We tell ourselves, in this society, that the adult entertainment industry is okay but the evidence is undeniable that this business supports organized crime and human trafficking. We may tell ourselves that recreational drug use is okay, but again the evidence is undeniable that there is a machine in place that validates murder and takes advantage of some of the most vulnerable people in the world. These are the easy ones to spot too. What about our mass consumerism in the West and how this affects the rest of the world. What about the wanton abuse and depletion of the Earth’s resources? Not easy things to look upon.

So should we turn a blind eye? Should we carry on with love in our hearts and a smile on our faces? Have we truly transcended evil if we focus exclusively on love while others toil to repair the house in which we live? We are then nothing more than a guest. We are not a participant in the community in which we live but a self absorbed tourist. Ultimately the focusing on love alone while denying the existence of evil, or fear, or darkness, is an exercise in selfishness.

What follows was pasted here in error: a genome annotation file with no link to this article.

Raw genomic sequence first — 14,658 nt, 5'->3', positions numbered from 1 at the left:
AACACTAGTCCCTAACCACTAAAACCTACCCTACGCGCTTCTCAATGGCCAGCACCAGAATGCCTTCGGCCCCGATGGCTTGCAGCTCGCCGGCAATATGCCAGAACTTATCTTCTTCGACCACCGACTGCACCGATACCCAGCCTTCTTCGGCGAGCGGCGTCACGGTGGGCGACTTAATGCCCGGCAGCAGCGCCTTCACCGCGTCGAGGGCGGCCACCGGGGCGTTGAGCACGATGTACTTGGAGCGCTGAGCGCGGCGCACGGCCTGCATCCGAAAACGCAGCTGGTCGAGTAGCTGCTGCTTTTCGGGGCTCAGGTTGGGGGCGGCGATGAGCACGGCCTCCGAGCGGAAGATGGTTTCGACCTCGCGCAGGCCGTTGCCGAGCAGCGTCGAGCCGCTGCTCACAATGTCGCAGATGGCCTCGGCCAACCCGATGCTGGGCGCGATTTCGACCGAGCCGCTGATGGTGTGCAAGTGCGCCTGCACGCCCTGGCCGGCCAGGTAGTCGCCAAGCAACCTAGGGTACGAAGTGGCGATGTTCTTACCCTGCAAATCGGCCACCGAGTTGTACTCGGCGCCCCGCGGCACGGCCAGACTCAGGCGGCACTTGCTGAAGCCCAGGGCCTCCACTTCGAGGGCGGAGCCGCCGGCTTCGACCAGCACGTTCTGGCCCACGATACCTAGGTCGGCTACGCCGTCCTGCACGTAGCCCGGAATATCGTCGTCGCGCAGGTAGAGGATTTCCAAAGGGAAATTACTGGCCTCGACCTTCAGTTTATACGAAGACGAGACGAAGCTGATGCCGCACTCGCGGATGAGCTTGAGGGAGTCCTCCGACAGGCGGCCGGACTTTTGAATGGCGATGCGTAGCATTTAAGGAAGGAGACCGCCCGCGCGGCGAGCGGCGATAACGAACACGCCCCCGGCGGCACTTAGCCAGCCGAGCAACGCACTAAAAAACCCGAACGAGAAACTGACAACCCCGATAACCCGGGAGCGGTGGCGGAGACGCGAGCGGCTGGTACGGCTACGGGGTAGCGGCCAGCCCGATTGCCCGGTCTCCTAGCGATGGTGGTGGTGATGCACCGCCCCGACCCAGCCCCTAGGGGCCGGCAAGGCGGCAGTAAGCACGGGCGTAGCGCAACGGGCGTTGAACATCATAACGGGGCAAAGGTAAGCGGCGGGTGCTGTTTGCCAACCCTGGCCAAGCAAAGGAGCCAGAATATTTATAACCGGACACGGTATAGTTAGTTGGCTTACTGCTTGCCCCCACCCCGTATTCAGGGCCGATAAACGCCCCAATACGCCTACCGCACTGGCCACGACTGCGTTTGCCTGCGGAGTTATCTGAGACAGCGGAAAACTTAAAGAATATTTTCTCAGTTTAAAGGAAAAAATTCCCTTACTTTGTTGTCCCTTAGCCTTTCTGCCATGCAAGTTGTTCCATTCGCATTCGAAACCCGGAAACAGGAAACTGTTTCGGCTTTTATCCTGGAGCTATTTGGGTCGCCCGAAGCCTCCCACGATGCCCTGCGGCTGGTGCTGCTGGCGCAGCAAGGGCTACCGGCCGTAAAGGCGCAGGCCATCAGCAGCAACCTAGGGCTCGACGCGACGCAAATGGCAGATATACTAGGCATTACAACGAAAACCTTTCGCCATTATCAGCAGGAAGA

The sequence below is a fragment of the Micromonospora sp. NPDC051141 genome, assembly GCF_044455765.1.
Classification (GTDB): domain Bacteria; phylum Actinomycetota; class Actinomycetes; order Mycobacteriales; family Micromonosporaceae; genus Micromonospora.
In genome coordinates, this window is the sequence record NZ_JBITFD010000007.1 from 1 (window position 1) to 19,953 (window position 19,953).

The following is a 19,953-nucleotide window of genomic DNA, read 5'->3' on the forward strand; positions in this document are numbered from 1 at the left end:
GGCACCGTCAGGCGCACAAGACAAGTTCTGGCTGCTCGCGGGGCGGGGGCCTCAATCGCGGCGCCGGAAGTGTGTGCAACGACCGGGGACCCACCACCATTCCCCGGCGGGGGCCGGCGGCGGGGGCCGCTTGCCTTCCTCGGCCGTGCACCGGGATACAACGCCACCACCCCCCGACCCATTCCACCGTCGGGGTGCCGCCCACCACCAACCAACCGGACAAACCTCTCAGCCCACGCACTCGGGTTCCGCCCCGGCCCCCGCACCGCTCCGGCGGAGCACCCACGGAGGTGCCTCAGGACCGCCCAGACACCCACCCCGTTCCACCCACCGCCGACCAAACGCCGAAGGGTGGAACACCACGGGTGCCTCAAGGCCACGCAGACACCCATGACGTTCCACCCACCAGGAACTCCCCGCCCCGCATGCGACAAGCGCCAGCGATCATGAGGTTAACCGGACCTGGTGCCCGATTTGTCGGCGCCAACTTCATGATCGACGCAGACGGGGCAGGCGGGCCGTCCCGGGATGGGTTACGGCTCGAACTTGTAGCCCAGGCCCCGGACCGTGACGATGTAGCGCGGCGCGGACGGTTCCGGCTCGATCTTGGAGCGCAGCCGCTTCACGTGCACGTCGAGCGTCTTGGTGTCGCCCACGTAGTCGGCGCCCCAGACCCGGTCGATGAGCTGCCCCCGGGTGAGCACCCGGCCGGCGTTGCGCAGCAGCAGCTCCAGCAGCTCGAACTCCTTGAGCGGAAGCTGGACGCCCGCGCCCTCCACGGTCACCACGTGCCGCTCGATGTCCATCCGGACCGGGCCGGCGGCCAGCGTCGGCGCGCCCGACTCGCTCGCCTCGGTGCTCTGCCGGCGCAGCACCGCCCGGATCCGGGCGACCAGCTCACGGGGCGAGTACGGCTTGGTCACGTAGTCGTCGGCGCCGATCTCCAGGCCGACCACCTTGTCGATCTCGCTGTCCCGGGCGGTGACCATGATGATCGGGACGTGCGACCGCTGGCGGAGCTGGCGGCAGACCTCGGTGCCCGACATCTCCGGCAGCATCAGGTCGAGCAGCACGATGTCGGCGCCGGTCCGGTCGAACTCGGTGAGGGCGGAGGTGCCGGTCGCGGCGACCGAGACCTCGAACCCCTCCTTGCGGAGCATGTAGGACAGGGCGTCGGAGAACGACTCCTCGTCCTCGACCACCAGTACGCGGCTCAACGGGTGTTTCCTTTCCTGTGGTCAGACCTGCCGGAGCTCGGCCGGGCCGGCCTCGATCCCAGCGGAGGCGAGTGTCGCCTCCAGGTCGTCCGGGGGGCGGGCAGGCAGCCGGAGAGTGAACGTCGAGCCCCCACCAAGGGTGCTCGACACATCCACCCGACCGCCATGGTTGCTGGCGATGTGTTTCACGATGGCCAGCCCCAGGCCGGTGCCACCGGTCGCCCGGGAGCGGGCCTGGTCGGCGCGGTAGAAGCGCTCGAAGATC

So evil may exist then. To each one of us that evil may be completely different and wear a unique face. But what exists outside of us also exists within. This is the difficult thing to stare at. For all things on this journey may be, and sometimes are, a mirror.

The evils that we see outside of ourselves are reflections of the ignorance that exists within our own hearts and minds. These are the most difficult meditations of all.

The Foliage:

A piece of rowan wood may be carried as an amulet of protection as could some leaves or berries (which possess a five pointed star). According to Robert Graves, rowan can be burnt to summon the Sidhe (faerie) to help in battle. Rowan stakes sometimes were also pounded through the hearts of corpses to incapacitate their ghosts.